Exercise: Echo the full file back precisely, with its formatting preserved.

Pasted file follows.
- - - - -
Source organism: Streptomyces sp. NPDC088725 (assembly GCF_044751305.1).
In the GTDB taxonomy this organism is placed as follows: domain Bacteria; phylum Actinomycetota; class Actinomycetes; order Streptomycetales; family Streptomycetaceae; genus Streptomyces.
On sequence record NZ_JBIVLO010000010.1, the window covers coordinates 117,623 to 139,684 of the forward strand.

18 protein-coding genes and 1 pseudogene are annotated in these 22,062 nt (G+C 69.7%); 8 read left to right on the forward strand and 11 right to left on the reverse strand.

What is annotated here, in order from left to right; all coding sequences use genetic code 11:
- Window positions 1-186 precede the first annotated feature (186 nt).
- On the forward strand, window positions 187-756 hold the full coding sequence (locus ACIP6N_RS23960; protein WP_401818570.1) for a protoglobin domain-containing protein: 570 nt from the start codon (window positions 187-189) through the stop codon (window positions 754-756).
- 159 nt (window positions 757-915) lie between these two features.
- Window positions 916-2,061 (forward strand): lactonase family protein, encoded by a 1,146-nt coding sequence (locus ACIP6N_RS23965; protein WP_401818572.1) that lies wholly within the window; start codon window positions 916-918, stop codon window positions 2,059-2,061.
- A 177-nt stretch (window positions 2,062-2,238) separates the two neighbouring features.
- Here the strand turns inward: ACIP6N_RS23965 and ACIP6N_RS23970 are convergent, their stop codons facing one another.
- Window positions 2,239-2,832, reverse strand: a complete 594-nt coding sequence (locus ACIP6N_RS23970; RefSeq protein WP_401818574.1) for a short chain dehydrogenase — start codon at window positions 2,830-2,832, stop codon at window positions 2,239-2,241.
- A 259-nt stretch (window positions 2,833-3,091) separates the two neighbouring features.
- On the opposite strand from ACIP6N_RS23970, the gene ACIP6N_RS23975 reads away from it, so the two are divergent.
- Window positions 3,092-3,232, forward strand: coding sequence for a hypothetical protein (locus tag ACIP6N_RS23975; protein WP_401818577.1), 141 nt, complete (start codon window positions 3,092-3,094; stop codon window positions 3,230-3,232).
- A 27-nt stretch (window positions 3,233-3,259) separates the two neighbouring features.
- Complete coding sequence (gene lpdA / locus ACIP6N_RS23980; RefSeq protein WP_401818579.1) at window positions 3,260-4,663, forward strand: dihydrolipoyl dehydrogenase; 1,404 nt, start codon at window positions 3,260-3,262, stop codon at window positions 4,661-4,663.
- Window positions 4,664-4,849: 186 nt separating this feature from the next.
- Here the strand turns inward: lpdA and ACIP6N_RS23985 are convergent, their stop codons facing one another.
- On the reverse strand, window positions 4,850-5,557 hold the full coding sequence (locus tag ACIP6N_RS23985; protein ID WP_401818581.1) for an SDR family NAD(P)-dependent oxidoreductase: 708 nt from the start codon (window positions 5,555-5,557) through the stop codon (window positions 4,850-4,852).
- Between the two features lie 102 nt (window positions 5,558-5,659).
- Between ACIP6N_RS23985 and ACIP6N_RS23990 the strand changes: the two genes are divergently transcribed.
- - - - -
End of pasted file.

Source organism: Streptomyces sp. NPDC088725 (assembly GCF_044751305.1).
In the GTDB taxonomy this organism is placed as follows: domain Bacteria; phylum Actinomycetota; class Actinomycetes; order Streptomycetales; family Streptomycetaceae; genus Streptomyces.
On sequence record NZ_JBIVLO010000010.1, the window covers coordinates 117,623 to 139,684 of the forward strand.

18 protein-coding genes and 1 pseudogene are annotated in these 22,062 nt (G+C 69.7%); 8 read left to right on the forward strand and 11 right to left on the reverse strand.

What is annotated here, in order from left to right; all coding sequences use genetic code 11:
- Window positions 1-186 precede the first annotated feature (186 nt).
- On the forward strand, window positions 187-756 hold the full coding sequence (locus ACIP6N_RS23960; protein WP_401818570.1) for a protoglobin domain-containing protein: 570 nt from the start codon (window positions 187-189) through the stop codon (window positions 754-756).
- 159 nt (window positions 757-915) lie between these two features.
- Window positions 916-2,061 (forward strand): lactonase family protein, encoded by a 1,146-nt coding sequence (locus ACIP6N_RS23965; protein WP_401818572.1) that lies wholly within the window; start codon window positions 916-918, stop codon window positions 2,059-2,061.
- A 177-nt stretch (window positions 2,062-2,238) separates the two neighbouring features.
- Here the strand turns inward: ACIP6N_RS23965 and ACIP6N_RS23970 are convergent, their stop codons facing one another.
- Window positions 2,239-2,832, reverse strand: a complete 594-nt coding sequence (locus ACIP6N_RS23970; RefSeq protein WP_401818574.1) for a short chain dehydrogenase — start codon at window positions 2,830-2,832, stop codon at window positions 2,239-2,241.
- A 259-nt stretch (window positions 2,833-3,091) separates the two neighbouring features.
- On the opposite strand from ACIP6N_RS23970, the gene ACIP6N_RS23975 reads away from it, so the two are divergent.
- Window positions 3,092-3,232, forward strand: coding sequence for a hypothetical protein (locus tag ACIP6N_RS23975; protein WP_401818577.1), 141 nt, complete (start codon window positions 3,092-3,094; stop codon window positions 3,230-3,232).
- A 27-nt stretch (window positions 3,233-3,259) separates the two neighbouring features.
- Complete coding sequence (gene lpdA / locus ACIP6N_RS23980; RefSeq protein WP_401818579.1) at window positions 3,260-4,663, forward strand: dihydrolipoyl dehydrogenase; 1,404 nt, start codon at window positions 3,260-3,262, stop codon at window positions 4,661-4,663.
- Window positions 4,664-4,849: 186 nt separating this feature from the next.
- Here the strand turns inward: lpdA and ACIP6N_RS23985 are convergent, their stop codons facing one another.
- On the reverse strand, window positions 4,850-5,557 hold the full coding sequence (locus tag ACIP6N_RS23985; protein ID WP_401818581.1) for an SDR family NAD(P)-dependent oxidoreductase: 708 nt from the start codon (window positions 5,555-5,557) through the stop codon (window positions 4,850-4,852).
- Between the two features lie 102 nt (window positions 5,558-5,659).
- Between ACIP6N_RS23985 and ACIP6N_RS23990 the strand changes: the two genes are divergently transcribed.